Previously Denied Student Receives F-1


  • Nationality: China
  • Case: Reinstatement of F-1 Academic Student Visa {Form I-539}
  • Challenges:
    1. Previously denied entry into the United States on a B1/B2 visa
    2. Multiple entries into the United States in the past, including several with extended periods of stay


Mr. Lee* reached out to Tsang and Associates in an emergency situation. He had just been previously denied entry into the United States, having his B1/B2 visa revoked. When Mr. Lee tried to enter the United States, the local Customs and Border Protection officer determined Mr. Lee to be inadmissible on the belief that he was an intending immigrant. As Mr. Lee did not have any physical proof of his true intentions in his possession at the time, he was forced to fly back to Hong Kong where he was residing as a permanent resident. Extremely distressed and in need of a visa so that he would be able to study at a university in Los Angeles to pursue his MBA degree, Mr. Lee came to us hoping that we would be able to quickly help him obtain an F-1 visa in time for him to report to his summer term that year. As such, we acted swiftly in assisting Mr. Lee form his petition. We filed his petition on February 26, 2015 and Mr. Lee received his visa on April 9, 2014, entering the United States soon after.


When we were first notified of Mr. Lee’s circumstances, we strongly believed that we could help him. We were confident that Mr. Lee’s initial denial of entry and cancellation of B1/B2 visa was the unfortunate result of a misunderstanding and miscommunication. As such, we knew we had to act fast to get Mr. Lee an F-1 visa so that Mr. Lee would be able to meet the deadline of reporting for his summer classes.

We first had to prove that Mr. Lee’s previous entries into the United States were not for any unlawful or immigrant intentions. In order to do so, we first obtained certificates for his current and prior employment in Hong Kong along with his resume to show that he had not been engaged in any unauthorized employment in the United States. We then further detailed his previous travels. We showed that Mr. Lee had previously been in the United States on an F-1 student visa to attend the University of Southern California and following his graduation, he went back to Hong Kong and returned to the United States on a B1/B2 visa in order to take his CPA, GRE, and GMAT examinations. We obtained records confirming the examination histories to prove the examinations. Thus we proved that Mr. Lee’s prior history of entry to the United States was free on any immigration violations such as overstays or unauthorized employment, but rather was all for lawful, academic, and professional motivations; there was no motive for immigrant intent.

Proving F-1 Requirements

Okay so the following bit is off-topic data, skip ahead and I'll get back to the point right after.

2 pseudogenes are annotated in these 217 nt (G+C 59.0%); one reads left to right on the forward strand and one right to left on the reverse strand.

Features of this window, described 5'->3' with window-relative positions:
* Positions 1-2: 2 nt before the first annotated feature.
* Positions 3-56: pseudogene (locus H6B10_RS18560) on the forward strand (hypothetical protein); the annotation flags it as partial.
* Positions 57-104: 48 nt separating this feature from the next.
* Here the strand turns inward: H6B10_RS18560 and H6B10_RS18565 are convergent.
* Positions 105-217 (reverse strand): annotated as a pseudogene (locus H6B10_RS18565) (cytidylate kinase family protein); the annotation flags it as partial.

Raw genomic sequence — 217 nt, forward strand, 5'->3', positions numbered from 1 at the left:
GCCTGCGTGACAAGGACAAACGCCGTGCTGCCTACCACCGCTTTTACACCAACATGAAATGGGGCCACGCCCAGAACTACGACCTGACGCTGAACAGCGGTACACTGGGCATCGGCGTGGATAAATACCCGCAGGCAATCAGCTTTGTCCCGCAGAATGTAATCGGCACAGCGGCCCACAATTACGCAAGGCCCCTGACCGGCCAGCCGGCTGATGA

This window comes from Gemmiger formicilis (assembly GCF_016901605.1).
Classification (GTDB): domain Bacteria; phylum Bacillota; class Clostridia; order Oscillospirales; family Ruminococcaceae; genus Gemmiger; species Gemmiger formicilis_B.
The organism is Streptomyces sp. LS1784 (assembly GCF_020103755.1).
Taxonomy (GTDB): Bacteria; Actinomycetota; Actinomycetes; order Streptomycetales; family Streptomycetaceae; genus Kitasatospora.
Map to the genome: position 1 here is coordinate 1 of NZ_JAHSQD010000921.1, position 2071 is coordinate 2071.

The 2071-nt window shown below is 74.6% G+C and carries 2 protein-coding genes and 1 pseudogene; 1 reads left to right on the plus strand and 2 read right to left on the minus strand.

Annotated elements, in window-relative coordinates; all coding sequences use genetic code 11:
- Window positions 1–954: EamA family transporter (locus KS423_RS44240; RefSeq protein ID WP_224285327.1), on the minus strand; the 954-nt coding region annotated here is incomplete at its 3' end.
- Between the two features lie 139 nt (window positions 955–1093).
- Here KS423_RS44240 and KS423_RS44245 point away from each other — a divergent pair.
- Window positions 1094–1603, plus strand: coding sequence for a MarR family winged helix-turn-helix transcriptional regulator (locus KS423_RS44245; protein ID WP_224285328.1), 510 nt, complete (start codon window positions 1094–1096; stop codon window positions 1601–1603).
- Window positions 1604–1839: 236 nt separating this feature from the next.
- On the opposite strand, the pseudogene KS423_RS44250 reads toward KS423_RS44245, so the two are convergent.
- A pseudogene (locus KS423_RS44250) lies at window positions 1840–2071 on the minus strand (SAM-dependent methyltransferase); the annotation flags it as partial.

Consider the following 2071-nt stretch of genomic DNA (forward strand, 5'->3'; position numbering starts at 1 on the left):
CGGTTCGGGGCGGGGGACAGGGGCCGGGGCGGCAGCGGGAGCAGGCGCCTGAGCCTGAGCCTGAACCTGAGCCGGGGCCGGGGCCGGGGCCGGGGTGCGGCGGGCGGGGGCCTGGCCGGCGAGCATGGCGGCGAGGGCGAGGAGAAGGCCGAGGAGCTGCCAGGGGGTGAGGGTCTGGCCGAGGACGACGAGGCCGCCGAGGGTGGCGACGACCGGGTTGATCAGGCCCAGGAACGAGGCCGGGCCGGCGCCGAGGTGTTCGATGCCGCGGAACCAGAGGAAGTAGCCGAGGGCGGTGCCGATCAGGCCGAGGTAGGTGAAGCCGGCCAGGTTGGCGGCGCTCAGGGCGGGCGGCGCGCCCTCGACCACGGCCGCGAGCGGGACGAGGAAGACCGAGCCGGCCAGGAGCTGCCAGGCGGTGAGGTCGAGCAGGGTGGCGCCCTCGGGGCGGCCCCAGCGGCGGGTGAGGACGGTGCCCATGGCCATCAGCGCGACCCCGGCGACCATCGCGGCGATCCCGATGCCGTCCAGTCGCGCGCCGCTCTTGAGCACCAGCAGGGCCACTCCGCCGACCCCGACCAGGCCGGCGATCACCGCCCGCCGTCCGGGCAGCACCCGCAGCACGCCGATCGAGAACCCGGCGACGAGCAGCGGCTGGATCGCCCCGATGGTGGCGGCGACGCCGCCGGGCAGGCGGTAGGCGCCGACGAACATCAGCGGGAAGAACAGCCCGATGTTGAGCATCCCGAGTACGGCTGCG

With this established, we had to fulfill the requirements for an F-1 visa, most notably that he was accepted and will be engaging in a full course of study, that he had sufficient funds to attend the school, and had intent to leave the United States at the conclusion of his studies.

We first were able to prove Mr. Lee’s acceptance into a local university by Los Angeles. We obtained a valid Form I-20 from the institution and explained that Mr. Lee’s immediate goal was to earn an MBA at the school and to achieve a professional level of proficiency in business and finance for future use in senior executive positions at multinational firms with a global reach. We demonstrated that he had indeed been accepted for a full course of study, a two-year program with more than 18 hours of study per week, ultimately meeting the requirement set.

Furthermore, we were required to show that Mr. Lee would have sufficient funds to undertake his program. We received an estimation from the school that a 12-month course of study would cost approximately $20,800 including tuition and living expenses. We explained that Mr. Lee would pay for the schooling with his personal savings as well as financial support from his mother and father. In order to prove this capability, we brought to attention both Mr. Lee’s and his parents’ financial statements indicating that Mr. Lee was in possession of assets totaling around $130,000 while his parents had assets totaling more than $500,000. In addition, we highlighted that Mr. Lee’s family was involved in several successful business ventures in Hong Kong such as a jewelry business that provides even greater funds. Subsequently, we proved that Mr. Lee would have more than enough funds in order to avoid becoming a public charge or being forced to resort to unauthorized United States employment for financial support.

Lastly, we had to prove that Mr. Lee intended to leave the United States at the conclusion of his studies. As such, we demonstrated that since “ties” are typical weak for student applicants due to their youth, the focus should be shifted to the students’ immediate intent. Thus as we proved that Mr. Lee was intending to enroll into a graduate level study program in order to fulfill his personal and professional desire to gain a solid understanding of business and finance, Mr. Lee’s intent was to grow as individual personally as well as professionally. Doing so would serve him exceptionally well in the future. In addition, we emphasized that Mr. Lee’s entire family, both immediate and extended, currently resided in China and Hong Kong. Thus, we proved that Mr. Lee had no intention to immigrate but to immediately return to Hong Kong at the conclusion of his studies.


We filed the petition on February 26, 2015 and Mr. Lee received his visa on April 9, 2015 plenty of time before the deadline required to report to his summer session.

*Name has been changed to protect client identity

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